At this point in time Cafarella moved away from corporate IT and instead focused his career on education – he is now a professor at the University of Michigan – though still working on projects associated with Hadoop.
From here, Yahoo! took what Cutting and Cafarella had created with Nutch and pulled out the storage and processing parts of the framework to create Hadoop – keeping the Nutch web crawler as a separate project in its own right.
This was not the end though. Even in 2006, after the Hadoop project had been properly established, it was not able to handle the search workloads required of it.
According to Stata it was a “slow march” to grow Hadoop’s scalability and Yahoo! invested heavily, pouring as many resources into the project as possible.
During the development of Hadoop, Yahoo! setup a ‘research grid’ for the company’s data science team. This allowed the data scientists to record interesting research results and prototype new applications, which would improve Yahoo!’s search relevance and advertising revenue. On the back of the results and insights the data scientists were seeing, Yahoo merged its search and advertising into one unit so that Yahoo!’s sponsored search business could benefit from the new technology.
It was around 2008 that the Hadoop infrastructure was said to have been established and implemented across Yahoo!’s operations properly. By 2011, Yahoo!’s Hadoop infrastructure is said to have consisted of 42,000 nodes and hundreds of petabytes of storage.
The rise of Hortonworks
In 2011 Yahoo! made the decision to spin out their work on Hadoop and create a new, separate company called Hortonworks. It was setup as its own self-sustaining, Hadoop-specific software company – keeping it very much separate from Yahoo!’s other products and services.
Hortonworks was co-founded by Eric Baldeschwieler, the VP of Hadoop software development at Yahoo!. Bringing with him most of the Hadoop team (from Yahoo!) to help form the company, Hortonworks would effectively take over Yahoo!’s unofficial role as ‘supervisor’ of the Apache Hadoop project.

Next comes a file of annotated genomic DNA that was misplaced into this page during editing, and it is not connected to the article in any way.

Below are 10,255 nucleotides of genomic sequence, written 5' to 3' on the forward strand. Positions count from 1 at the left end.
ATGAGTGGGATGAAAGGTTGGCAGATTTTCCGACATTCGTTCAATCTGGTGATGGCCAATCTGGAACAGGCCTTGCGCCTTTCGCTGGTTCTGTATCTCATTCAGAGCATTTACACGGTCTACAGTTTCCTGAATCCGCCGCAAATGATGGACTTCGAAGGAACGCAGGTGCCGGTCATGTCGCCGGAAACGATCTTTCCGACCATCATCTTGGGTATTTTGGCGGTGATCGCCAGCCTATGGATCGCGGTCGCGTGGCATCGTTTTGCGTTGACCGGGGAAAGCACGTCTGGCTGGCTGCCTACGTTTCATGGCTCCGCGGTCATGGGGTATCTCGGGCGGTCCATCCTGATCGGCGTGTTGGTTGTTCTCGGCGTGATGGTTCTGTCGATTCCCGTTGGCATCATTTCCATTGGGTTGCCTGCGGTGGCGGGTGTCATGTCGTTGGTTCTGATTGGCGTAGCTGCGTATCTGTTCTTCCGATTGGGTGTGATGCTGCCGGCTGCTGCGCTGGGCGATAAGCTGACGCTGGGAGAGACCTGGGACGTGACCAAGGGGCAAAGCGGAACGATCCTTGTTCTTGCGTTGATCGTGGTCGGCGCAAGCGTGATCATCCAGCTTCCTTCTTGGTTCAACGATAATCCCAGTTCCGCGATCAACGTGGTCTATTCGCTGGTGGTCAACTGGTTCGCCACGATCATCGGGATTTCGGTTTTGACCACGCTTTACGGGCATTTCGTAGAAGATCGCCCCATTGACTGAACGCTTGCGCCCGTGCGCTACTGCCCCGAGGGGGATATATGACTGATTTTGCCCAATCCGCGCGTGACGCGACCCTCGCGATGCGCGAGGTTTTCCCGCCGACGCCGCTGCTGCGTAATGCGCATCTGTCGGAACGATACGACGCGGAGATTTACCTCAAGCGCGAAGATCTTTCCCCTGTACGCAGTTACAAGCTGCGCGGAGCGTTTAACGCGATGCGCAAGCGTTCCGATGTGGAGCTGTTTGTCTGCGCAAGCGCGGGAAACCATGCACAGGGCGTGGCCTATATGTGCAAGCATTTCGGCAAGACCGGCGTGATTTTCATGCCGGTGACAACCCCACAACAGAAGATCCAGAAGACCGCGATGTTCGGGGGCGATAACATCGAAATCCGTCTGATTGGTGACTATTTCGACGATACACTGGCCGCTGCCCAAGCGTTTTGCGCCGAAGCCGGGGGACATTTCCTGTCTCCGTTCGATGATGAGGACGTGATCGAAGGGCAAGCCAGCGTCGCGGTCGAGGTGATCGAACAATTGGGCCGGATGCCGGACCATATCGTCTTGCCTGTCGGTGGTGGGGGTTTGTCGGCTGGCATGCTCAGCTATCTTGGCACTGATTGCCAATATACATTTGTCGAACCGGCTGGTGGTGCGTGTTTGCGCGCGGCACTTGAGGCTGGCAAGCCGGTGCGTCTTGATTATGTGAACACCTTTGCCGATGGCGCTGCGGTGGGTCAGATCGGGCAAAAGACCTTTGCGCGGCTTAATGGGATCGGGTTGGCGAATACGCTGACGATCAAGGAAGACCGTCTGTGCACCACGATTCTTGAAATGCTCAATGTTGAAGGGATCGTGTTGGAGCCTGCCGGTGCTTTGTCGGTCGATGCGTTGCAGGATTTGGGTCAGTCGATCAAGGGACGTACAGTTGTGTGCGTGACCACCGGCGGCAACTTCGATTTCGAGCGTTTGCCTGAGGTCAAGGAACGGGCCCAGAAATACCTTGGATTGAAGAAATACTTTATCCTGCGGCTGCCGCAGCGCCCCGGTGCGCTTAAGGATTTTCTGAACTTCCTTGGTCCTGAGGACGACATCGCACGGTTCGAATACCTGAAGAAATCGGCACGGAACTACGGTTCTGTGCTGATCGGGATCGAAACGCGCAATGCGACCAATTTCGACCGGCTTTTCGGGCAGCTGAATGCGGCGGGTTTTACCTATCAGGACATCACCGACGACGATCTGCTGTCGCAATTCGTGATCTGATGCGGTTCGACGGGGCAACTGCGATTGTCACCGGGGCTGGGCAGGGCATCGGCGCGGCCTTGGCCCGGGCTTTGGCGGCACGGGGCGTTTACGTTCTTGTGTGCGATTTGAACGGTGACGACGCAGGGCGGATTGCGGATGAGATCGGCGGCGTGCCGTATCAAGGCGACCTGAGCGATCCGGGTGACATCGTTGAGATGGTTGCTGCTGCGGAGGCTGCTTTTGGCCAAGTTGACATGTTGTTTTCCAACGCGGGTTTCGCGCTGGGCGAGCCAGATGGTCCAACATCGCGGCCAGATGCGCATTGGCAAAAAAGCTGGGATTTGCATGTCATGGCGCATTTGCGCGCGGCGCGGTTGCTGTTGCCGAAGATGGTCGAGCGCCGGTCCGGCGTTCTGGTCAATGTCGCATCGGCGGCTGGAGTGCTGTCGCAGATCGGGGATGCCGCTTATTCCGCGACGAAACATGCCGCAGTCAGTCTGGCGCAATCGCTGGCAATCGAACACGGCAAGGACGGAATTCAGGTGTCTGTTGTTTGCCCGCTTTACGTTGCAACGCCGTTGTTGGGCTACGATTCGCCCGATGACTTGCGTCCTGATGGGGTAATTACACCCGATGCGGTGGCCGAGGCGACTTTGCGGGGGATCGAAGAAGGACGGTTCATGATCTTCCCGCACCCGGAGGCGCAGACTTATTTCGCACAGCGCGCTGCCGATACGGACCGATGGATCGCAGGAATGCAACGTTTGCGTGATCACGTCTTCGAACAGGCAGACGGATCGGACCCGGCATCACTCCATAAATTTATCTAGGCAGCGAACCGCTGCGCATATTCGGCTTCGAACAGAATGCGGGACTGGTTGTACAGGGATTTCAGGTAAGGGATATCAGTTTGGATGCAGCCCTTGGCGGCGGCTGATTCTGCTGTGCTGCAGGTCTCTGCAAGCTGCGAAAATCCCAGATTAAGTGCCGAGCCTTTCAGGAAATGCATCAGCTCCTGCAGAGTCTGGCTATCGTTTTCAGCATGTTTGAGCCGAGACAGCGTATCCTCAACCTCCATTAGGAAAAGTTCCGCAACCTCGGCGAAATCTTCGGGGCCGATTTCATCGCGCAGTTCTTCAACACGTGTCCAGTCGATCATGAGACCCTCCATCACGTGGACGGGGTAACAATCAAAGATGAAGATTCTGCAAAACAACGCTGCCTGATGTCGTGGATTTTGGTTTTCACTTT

It has been said (by its founding members) that Hortonworks was so much more than a money-making opportunity – the ideology behind it was to create a win-win for Yahoo! and the entire Hadoop-using world.
You see, while Yahoo! was the main contributor to Hadoop, there was a danger of this Hadoop project getting in the way of Yahoo!’s core services. Hortonworks was a way to continue building Hadoop software and also sell Hadoop services, without diluting or moving away from Yahoo!’s product portfolio.
Remaining open-source, Hortonworks has proven to be a willing partner to many IT vendors trying to build Hadoop businesses of their own and works closely with companies such as Microsoft, HP, SAP and Teradata to develop their internal Hadoop knowledge and create products with Hortonworks’ technology at the core.
So when did Yahoo! open Hadoop up to the world?
The simple answer to the question is “never” – because it has always been ‘open’ to the world.
This is one misconception I have heard/read about regarding Yahoo!s involvement in Hadoop: that Yahoo! closed the doors on Hadoop, while the company was developing it and later released it to the public. Thankfully this is not a widely held belief, but it’s good to clear it up anyway.
Since its beginnings, Hadoop has always been (and will be, for the foreseeable future) an open-source project: from the origins in Nutch, to Yahoo!s ongoing involvement. Yahoo! has never “closed the doors” or squirreled the development of Hadoop away so that only its internal team could work on it.
Yes, Yahoo! has been, arguably, the largest contributor to the project and is credited for establishing it as a viable platform for storing and processing big data, but it has always been available for everyone (individuals and companies) to contribute to and utilise – that’s the whole purpose of the Apache Hadoop foundation.
And that is the beauty of Hadoop. There is no single corporation or entity controlling Hadoop – it’s open to everyone to use and help develop new technologies to use within the infrastructure. Yes, there are companies who sell Hadoop services, but they don’t ‘control’ or own Hadoop – they are there to offer a service and help those companies who could benefit from Hadoop, but don’t have the in-house skills or technology to setup a Hadoop cluster.
And that leads on to questions you often hear from some companies or individuals: “Why is Hadoop needed?” or “What’s wrong with using our traditional database/storage methods.”
Hadoop isn’t for everyone. Not every company in the world needs to jump on the Hadoop train, but on the flip side there are plenty of companies who can benefit from Hadoop, but don’t know why it’s needed.
And that is something we aim to answer in the next part of our blog series, “The evolution of data”, where we will look at exactly why Hadoop is required these days and some of its benefits.